Whether attached or detached in nature, however, Imperial motifs are most commonly produced in tricolor. Productions using more than three colors are also common, but Bronze, Gold, Pink, and blue are most commonly used. Regardless, all Imperial motifs favor dyed threads with iridescent hues. This gives finished fabrics produced by the Imperial House a vibrant, color changing quality.

Aleafin Motif Example; Attached Leaf Scroll

Helvryn Motifs

In entire the history of the great house situated in the Helvryn region of Di'kae Milona, the House of Av’yani has never produced a single attached design- favoring, instead, detached designs with a significant margin of space between the individual elements. These most commonly reflect stylized images of natural elements such as fire (from the example).

Like Aleafin designs, Helvryn motifs are only two tone- favoring the same combination of gold or silver (with the addition of bronze) on a vibrantly colored background. These colors are chosen to compliment and reflect the accompanying elemental motif being produced. Unlike Aleafin and Imperial designs, however, Helvryn backgrounds are monocrome; any variation in color is exclusively the product of minor variations in the dying process and are not considered an overt design choice.

Lake Tahoe Mountain by Jean Guillet

Base Price
10 GP per Bolt

Rare; Luxury

Cultural; Trade Good

Fabric Weight:
10 momme

Fabric Dimensions
45 in by 100 yards
114 cm by 91 meters

Bolt Weight:
2.5 lbs
1.13 kilos

Woven Print: Apparel, Home Decor, Miscellaneous Fabric Accessories

Plain, Dyed: Apparel, Home Decor, Miscellaneous Fabric Accessories, Silk Manufacturing Accessories, Military Equipment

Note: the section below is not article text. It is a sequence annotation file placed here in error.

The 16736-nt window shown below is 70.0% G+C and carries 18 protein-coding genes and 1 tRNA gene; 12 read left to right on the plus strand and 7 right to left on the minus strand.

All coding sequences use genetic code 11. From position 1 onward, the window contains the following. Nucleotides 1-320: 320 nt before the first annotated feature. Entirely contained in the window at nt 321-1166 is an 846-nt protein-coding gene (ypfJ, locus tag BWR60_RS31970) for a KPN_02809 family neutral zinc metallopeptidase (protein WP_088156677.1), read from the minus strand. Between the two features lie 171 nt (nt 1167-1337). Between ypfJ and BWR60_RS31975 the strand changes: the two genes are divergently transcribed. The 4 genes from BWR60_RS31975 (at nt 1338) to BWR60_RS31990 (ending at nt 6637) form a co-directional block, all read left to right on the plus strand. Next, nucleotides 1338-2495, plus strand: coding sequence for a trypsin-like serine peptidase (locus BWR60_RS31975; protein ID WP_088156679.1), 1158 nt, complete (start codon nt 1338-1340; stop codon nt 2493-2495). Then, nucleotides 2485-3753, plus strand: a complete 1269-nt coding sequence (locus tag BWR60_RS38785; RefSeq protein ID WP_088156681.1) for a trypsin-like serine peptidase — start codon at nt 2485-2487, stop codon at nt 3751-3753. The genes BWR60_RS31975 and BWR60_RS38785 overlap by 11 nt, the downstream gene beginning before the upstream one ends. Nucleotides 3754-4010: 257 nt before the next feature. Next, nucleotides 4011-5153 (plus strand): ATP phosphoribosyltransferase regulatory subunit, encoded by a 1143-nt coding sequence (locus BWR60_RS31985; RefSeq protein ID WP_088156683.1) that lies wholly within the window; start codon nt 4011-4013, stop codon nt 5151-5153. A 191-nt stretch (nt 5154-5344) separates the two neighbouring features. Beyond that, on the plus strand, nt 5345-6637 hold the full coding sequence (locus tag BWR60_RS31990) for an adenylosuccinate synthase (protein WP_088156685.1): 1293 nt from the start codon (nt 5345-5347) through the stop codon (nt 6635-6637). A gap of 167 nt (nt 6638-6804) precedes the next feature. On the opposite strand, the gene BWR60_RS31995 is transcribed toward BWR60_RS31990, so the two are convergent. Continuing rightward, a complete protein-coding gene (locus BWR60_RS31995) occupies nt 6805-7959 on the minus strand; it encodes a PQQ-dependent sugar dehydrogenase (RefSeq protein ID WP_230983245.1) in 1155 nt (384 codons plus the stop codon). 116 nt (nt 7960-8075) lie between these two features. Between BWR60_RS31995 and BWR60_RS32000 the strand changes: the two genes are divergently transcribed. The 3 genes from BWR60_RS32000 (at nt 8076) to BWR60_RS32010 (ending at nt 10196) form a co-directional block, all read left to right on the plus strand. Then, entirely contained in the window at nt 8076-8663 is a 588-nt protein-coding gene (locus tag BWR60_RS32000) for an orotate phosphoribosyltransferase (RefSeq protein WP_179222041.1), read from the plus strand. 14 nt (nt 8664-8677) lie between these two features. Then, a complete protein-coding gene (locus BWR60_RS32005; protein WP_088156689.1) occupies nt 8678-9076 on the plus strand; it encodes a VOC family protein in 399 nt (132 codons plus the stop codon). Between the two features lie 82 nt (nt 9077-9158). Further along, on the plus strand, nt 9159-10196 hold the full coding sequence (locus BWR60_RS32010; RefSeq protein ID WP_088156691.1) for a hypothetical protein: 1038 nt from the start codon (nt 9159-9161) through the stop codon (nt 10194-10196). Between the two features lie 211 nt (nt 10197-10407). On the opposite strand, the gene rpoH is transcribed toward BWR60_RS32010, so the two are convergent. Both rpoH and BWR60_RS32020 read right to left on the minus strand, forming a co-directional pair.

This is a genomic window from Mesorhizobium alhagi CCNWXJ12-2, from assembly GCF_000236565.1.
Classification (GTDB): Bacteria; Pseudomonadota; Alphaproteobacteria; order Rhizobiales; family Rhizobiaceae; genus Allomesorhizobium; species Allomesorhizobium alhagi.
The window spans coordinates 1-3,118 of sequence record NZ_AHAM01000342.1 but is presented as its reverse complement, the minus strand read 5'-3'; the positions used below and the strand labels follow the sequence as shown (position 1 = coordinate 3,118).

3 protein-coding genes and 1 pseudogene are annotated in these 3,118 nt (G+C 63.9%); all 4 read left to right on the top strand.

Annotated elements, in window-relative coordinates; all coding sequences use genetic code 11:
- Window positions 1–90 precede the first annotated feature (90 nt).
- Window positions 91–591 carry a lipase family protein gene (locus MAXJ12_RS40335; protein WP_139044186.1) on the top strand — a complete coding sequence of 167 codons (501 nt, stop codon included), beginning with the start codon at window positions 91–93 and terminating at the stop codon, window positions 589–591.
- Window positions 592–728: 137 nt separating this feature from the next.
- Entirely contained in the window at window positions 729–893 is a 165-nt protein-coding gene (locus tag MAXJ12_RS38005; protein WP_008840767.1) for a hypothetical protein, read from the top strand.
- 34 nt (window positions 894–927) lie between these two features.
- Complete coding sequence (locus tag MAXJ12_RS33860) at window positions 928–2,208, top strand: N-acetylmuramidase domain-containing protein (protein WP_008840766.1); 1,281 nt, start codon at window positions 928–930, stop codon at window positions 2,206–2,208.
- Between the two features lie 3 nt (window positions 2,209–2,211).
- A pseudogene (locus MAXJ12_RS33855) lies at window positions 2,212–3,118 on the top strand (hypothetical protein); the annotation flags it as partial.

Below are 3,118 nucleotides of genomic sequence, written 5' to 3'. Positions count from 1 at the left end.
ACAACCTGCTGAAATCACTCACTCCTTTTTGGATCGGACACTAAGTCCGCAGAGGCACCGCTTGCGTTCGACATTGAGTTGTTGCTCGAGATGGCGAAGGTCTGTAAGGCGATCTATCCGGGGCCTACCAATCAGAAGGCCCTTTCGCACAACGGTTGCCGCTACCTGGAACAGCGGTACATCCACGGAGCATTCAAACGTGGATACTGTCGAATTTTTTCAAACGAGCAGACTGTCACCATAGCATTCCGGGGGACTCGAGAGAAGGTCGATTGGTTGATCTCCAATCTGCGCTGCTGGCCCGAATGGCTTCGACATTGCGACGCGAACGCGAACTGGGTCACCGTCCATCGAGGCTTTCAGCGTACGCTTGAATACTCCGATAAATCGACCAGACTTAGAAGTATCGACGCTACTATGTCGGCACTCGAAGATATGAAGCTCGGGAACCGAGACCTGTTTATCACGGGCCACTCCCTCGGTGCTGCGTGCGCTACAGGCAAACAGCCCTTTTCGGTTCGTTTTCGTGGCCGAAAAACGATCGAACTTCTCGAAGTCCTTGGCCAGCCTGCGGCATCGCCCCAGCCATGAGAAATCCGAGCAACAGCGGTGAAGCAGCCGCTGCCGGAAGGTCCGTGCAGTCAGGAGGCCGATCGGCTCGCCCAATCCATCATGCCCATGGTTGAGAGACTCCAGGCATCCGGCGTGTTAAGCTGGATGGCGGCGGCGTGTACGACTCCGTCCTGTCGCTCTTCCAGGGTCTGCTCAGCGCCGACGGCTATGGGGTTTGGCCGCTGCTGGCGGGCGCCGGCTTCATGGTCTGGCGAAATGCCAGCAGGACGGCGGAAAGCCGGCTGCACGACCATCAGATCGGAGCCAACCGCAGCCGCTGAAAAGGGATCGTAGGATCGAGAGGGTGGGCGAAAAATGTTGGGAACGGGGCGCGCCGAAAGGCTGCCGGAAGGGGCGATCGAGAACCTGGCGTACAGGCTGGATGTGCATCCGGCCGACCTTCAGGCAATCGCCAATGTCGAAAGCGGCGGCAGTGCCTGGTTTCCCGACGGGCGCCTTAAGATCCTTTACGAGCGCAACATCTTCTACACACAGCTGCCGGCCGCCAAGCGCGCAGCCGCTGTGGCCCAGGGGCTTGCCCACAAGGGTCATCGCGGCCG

Plain, Undyed: Silk Manufacturing Accessories, Medical Bandages and Supply Packaging, Canvas for Paintings, Military Equipment

In addition to the above uses, Milonan Silk may also occasionally be woven with threads made from Precious or Rare Materials... This includes materials like Mithril thread, used in the production of lightweight armor for military use- as well as the use of Silver and Gold thread as additional decorative elements in material meant for applications in apparel or home decor.

Silk Tax

According to the regulations surrounding Milonan Silk, put into place by The Imperial Empress, the Imperial Crown is entitled to a tax for every batch of completed Silk produced by an entity within Di'kae Milona.

With the previous Imperial Empress, this tax consisted of one bolt per year. Under Her Imperial Majesty, Sabraena Vhonne Iraelar e'ta Za'vaed, however, the tax has increased to one bolt per batch of silk produced. Additionally, this bolt must be of one of the rare motifs that each family produces for their own house.

Silk Trade

The trading of silk, like its production, is highly regulated. Only specific, authorized merchants (all of Lunar (Elf) origin) are allowed to sell or trade the fabric- and only from previously approved locations. Additionally, sale of silk to certain entities is regulated.

In the case of Eris'ka, the sale is strictly prohibited. Other entities such as Saethar'Kori are only allowed to buy certain quantities; overseas, Castrillis and Olienn have tumultuous relationships- making shipments sporadic and highly dependant on the political relations of the three nations at any given moment. And while Martova maintains a steady supply, they're subjected to the same quantity sanctions as Saethar'Kori due to a lack of interest in developing relationships between the two nations.

Only one entity, Ar'lasang Vaerda'ky can freely buy Milonan Silk without worrying about shipment limitations. This exception is due largely in par tto the trade agreement between the two nations; Ar'lasang Vaerda'ky provides a continuous supply of Slaves in order to meet Di'kae Milona's demands, and are allowed to buy an unregulated amount of Milonan Silk in exchange.

Black Market Silk

It goes without saying that, due to the rarity and cost of Milonan Silk, a large Black Market exists for the product.

Smugglers invent creative ways to obtain and pass off the material; thieves steal it- whether from shops or the houses themselves. But the truly dedicated simply make duplicate silks that are passed off as Milonan in origin.

Identifying True Milonan Silk


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Cover image: Treasury by Yan Nam Ko


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8 Dec, 2018 21:26

Wow! That's incredible, and a beautiful presentation! Well done!

8 Dec, 2018 21:39

Thank you, hun!